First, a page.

The achievement of an integrated understanding of biological function and interactions between multiple components of a biological system across hierarchical levels of analysis ranging from that of the gene to that of cell, tissue and organ is the next major frontier of biomedical science. Because of the inherent complexity of real biological systems, the development and analysis of computational models based directly on experimental data is necessary to achieve this understanding and translation to clinical practices.
An overarching goal of the computational biology and bioinformatics area of research emphasis is to develop the insights and the technology needed to gather the information needed to quantify biological function and to develop detailed predictive biomedical models. These will be used to accurately describe normal physiological function, to understand mechanisms that underlie pathological processes, to discover new biomarkers and therapeutical targets for diseases, and to evaluate medical and surgical interventions.
Transcript designation of computational biology and bioinformatics can include any of the following: 1) Training in the processing, analysis, mining, and integration of data from multiple sources such as genomic sequencing, epigenetics studies, gene and protein expression profiling, radiological studies, microscopy imagery, electrophysiological experiments, and numerical simulation studies, 2) Development of models to explain physiological and pathological processes, and 3) Development of database technology, data analysis techniques, high performance computing infrastructure, and systems software/middleware needed to carry out tasks associated with the aggregation and analysis of biomedical data, and needed to carry out biomedical simulations.
This area of research emphasis will involve the integration of large-scale data analysis, management, processing, and visualization with biomedical informatics. We will engage trainees in a highly collaborative interdisciplinary research program on high throughput data analysis and integration for biomedical applications in high end computing environment. We will also provide access to a customized program of course work in biomedical informatics, computer science and in basic and translational biomedical sciences.
Faculty members have diverse research interests which span analysis of gene sequence and gene and protein expression data, epigenetics, analysis and modeling of therapeutic and toxic drug effects, computational modeling of physiological systems, biomedical image processing and feature detection, visualization and development of database, data mining and data exploration algorithms and middleware.
Contact: Ewy Mathe, PhD, Faculty Liaison
Students will ordinarily be expected to have strong backgrounds in computer science and/or undergraduate majors in computer science, engineering, physics, chemistry or biomedical engineering. However, candidates with weaker preparation in computer science and related fields may pursue this, but if warranted may be required by their dissertation advisory committee to take an additional customized program of coursework.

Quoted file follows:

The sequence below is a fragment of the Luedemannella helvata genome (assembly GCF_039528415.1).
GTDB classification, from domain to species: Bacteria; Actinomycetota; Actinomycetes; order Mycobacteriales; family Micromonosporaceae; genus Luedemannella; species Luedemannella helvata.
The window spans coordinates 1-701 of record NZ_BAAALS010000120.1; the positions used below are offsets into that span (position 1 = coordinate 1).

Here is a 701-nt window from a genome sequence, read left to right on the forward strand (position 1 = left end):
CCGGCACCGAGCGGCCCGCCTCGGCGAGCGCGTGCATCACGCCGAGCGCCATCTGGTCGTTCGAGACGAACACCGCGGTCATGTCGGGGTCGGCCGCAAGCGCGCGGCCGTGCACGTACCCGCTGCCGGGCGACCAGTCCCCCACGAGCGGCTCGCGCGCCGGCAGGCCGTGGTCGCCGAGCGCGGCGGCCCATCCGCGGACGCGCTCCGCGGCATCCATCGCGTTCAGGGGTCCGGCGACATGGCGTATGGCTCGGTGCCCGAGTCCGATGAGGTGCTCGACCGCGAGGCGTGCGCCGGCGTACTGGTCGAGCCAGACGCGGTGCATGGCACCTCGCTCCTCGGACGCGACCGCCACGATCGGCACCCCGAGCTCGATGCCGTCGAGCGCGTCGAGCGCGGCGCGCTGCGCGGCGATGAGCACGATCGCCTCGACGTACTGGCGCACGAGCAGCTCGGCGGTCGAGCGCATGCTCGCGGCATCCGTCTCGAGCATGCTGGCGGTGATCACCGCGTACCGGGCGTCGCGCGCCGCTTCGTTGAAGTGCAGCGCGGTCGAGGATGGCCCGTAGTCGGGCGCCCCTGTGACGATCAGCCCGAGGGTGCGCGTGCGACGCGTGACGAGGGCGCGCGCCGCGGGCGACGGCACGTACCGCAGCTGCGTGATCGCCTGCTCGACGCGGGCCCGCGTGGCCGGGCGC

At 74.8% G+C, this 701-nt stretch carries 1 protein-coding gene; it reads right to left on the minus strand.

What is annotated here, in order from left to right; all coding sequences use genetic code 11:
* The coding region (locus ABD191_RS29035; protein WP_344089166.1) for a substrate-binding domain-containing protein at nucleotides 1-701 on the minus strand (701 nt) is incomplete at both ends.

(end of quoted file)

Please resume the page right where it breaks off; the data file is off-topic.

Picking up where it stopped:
In addition to the core curriculum, students must complete the following courses:
- BMI 5730 Introduction to Bioinformatics (3 credits): Introduces students to basic topics of bioinformatics including sequence analyses, proteomics, microarrays, regulatory networks, sequence and protein databases. Recommended background in molecular biology and computer science.
- BMI 5710 Introduction to Clinical Informatics (3 credits): A survey of biomedical informatics theories and methods employed in the design, implementation and management of clinical information systems.
Students will also complete at least one of the following or its equivalent:
- BMI 5720 Introduction to Imaging Informatics
- BMI 5740 Introduction to Research Informatics
- BMI 7830 Systems Biology
- CSE 5441 Introduction to Parallel Computing
- CSE 5431 Systems III: Introduction to Operating Systems (Converted from quarter course: CIS 660 Introduction to Operating Systems)
- CSE 5433 Operating System Laboratory
- CSE 5421 Introduction to Database Systems
- CSE 5461 Computer Networking and Internet Technologies*
- CSE 5331 Foundations II: Data Structures and Algorithms**
- CIS 6441 Parallel Computing
- CSE 5242 Advanced Database Management Systems
- CSE 5542 Real-Time Rendering (Converted from quarter course: CIS 781 Introduction to 3D Image Generation)
- CSE 5545 Advanced Computer Graphics (Converted from quarter course: CIS 782 Advanced 3D Image Generation)
- CSE 6331 Algorithms
- CSE 5243 Introduction to Data Mining
- ECE 7868 Pattern Recognition and Machine Learning
- ECE 7005 Information Theory
- ECE 7866 Computer Vision
- STAT 6410 Design and Analysis of Experiments
- STAT 6450 Applied Regression Analysis
- STAT 6560 Applied Multivariate Analysis
- STAT 6570 Applied Bayesian Analysis
- STAT 6625 Statistical Analysis of Genetic Data
- STAT 7620 Elements of Statistical Learning
Due to the interdisciplinary nature of bioinformatics, relevant seminars are given through biomedical informatics, CIS, biomedical engineering, and biomedical sciences. To receive the designation of graduate specialization in biomedical informatics students will be required to register for a total of at least four credit hours (i.e., 4 semesters) in these relevant seminars approved by the student's advisor.